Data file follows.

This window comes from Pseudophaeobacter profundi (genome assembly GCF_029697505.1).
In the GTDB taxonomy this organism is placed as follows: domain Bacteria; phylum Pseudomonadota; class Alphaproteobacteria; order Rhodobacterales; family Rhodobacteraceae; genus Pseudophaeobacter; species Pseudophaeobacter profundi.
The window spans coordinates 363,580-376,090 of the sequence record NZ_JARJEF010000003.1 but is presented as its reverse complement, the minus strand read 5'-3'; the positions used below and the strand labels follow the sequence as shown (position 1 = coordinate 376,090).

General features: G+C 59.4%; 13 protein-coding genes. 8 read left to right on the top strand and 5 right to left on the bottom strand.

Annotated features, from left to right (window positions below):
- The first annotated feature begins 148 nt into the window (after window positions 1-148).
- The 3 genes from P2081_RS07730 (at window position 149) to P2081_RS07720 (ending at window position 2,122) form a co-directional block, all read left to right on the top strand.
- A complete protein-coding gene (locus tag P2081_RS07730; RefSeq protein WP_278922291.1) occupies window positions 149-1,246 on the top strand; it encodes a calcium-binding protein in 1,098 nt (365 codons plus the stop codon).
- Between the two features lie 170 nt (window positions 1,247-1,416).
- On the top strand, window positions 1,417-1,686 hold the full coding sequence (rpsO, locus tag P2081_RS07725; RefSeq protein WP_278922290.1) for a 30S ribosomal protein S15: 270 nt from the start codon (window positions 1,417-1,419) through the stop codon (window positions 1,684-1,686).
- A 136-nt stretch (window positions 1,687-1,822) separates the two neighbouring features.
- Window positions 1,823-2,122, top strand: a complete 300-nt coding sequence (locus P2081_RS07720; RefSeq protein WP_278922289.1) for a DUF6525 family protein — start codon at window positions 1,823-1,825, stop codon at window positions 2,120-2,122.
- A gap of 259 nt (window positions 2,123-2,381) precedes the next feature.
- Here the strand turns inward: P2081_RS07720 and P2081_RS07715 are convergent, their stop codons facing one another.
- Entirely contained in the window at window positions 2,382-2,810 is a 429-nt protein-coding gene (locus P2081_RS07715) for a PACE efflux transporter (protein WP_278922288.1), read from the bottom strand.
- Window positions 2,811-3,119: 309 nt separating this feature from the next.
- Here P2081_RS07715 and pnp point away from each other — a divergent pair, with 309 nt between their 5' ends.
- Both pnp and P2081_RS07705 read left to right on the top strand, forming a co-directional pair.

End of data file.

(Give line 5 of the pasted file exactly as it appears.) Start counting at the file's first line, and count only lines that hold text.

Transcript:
Annotated features, from left to right (window positions below):